Essential Driving Terms You Should Know

When you’re learning to drive, it’s important to understand the language of the road.

There are a lot of terms and phrases that you will hear thrown around, and it can get confusing if you don’t know what they all mean. In this blog post, we’ll define a range of different driving terms that everyone should know. By understanding these terms, you’ll be able to drive more safely and confidently. Let’s get started!

Blind Spot

The area of the road that is not visible in your rear or wing (side-view) mirrors. You should always check for vehicles in your blind spot before changing lanes with a quick look over your shoulder.

Blind spots depend on the positioning of your mirrors, as well as the size of the vehicle. A larger vehicle may have a bigger blind spot than a smaller one.

Smaller vehicles like bicycles and motorcycles are most likely to be obscured by a car’s blind spot.

vehicles in car wing mirror view

Provisional Driving Licence

The licence you hold while learning to drive. You can apply for a provisional driving licence when you are 15 years and nine months old, but cannot start learning to drive until your 17th birthday, accompanied by an experienced driver who is over 21 years of age with at least three years of driving experience.

A regular licence that qualifies you to drive alone is often referred to as a “full driving licence”, though different licences are granted for different classes of vehicles.

MOT Test

A test that all cars and motorcycles in the UK must pass every year to ensure they are safe to drive on the road. This doesn’t apply to cars that are less than 3 years old, which are presumed to be roadworthy. The MOT test checks a number of items, including brakes, tyres, lights, and emissions.

Lane Discipline

The practice of using lane markings to indicate which lane you should be driving in, and ensuring that you do not cross over into another lane unless it is safe to do so.

Drivers in the UK are encouraged to stick to the leftmost lane unless they are overtaking, in which case they should move back over to the left as soon as it is safe to do so.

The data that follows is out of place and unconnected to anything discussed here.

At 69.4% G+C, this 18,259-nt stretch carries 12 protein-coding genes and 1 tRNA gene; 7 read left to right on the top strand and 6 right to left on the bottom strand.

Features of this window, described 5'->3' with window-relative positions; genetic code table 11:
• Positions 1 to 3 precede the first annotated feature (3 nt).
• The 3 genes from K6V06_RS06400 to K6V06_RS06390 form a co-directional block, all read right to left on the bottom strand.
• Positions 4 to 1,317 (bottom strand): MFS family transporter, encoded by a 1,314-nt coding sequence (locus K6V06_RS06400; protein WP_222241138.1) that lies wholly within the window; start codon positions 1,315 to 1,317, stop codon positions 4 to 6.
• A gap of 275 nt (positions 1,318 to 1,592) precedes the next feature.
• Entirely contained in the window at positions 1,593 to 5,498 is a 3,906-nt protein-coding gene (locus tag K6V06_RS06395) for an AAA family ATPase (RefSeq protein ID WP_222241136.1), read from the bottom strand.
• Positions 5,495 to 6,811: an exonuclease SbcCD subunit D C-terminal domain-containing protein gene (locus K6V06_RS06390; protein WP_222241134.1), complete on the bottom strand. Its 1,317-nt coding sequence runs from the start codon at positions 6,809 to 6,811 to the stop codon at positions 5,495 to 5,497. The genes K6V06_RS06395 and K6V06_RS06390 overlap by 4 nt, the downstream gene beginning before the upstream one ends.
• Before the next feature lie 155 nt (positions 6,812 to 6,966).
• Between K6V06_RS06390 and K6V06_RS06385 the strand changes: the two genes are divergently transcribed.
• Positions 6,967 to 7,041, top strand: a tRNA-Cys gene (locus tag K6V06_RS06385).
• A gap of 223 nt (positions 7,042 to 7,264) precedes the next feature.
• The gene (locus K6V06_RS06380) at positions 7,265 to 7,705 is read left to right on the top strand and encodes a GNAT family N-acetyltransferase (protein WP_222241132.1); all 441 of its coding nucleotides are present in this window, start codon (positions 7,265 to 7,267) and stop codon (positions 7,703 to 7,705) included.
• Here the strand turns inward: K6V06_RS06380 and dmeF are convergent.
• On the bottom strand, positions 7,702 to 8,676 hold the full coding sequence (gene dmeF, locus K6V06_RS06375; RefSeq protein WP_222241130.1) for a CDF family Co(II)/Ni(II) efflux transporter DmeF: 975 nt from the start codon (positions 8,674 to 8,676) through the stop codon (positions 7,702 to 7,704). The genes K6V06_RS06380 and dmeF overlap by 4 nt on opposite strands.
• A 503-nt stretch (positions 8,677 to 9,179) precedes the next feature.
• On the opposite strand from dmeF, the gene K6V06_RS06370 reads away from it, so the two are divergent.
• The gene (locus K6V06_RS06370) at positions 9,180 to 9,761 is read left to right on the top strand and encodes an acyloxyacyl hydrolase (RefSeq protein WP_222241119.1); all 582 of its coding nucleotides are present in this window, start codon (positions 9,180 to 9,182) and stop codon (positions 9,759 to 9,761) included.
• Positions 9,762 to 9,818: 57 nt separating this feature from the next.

To overtake another vehicle is to pass it by travelling around and in front of it. This can be done on a single-lane road, but should only be done when it is safe to do so. You should never overtake on a bend, in poor visibility, or when there is oncoming traffic.

If you are driving a large vehicle, it can be difficult to see cars travelling in the opposite direction. Always check your mirrors and blind spot before overtaking.

Dual carriageway

A dual carriageway is a road where traffic travels in two separate directions with a median strip running down the middle of it to separate vehicles going opposite ways. Speed limits are generally higher for dual carriageway roads than single carriageways.

Trucks and car on dual carriageway

Single carriageway

Contrasted with dual carriageways, a single carriageway is a road where lanes are not physically separated. The speed limit for these roads is generally lower than dual carriageways, as there is less room for error.

Car on single carriageway (country road)

National Speed Limit

This is the default maximum speed limit that applies to most roads of a certain category in the UK, with exceptions. Always follow any signage which indicates a limit below the NSL.

The national speed limit for built-up areas is 30 mph but may be lower if a “20 zone” is indicated by signage.

The national speed limit for single carriageways (A-roads) outside of built-up areas is 60 mph, and 70 mph for dual carriageways. Motorways have a national speed limit of 70 mph as well.

These speeds are often different for goods and passenger vehicles, as well as motorhomes/caravans, so check the highway code if you’re unsure.

Stopping distance

The stopping distance of a car is the distance it takes for the vehicle to come to a complete stop. This includes both the time it takes for the driver to react and hit the brakes, as well as how long it takes for the car to actually stop. The longer your reaction time, the longer your stopping distance will be.

The braking distance, on the other hand, only refers to the distance it takes for the car to stop once the brakes have been applied.